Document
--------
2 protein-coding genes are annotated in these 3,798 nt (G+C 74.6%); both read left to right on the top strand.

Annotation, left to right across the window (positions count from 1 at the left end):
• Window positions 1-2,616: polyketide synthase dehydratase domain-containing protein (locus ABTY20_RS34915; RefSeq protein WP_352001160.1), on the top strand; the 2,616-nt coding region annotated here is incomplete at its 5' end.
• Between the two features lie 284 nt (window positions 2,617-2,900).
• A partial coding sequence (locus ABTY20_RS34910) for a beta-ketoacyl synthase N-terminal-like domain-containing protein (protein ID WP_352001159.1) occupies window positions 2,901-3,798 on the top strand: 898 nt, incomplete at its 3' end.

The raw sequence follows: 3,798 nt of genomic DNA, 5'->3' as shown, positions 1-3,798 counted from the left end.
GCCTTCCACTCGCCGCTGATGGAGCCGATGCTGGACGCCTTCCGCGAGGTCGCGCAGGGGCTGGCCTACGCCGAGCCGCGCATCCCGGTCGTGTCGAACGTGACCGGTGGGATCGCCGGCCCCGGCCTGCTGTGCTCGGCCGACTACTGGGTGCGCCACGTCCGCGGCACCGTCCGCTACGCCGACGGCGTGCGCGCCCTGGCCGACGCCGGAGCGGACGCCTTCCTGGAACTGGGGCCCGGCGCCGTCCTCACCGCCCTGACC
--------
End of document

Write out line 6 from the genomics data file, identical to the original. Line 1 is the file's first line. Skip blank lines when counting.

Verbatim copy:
The raw sequence follows: 3,798 nt of genomic DNA, 5'->3' as shown, positions 1-3,798 counted from the left end.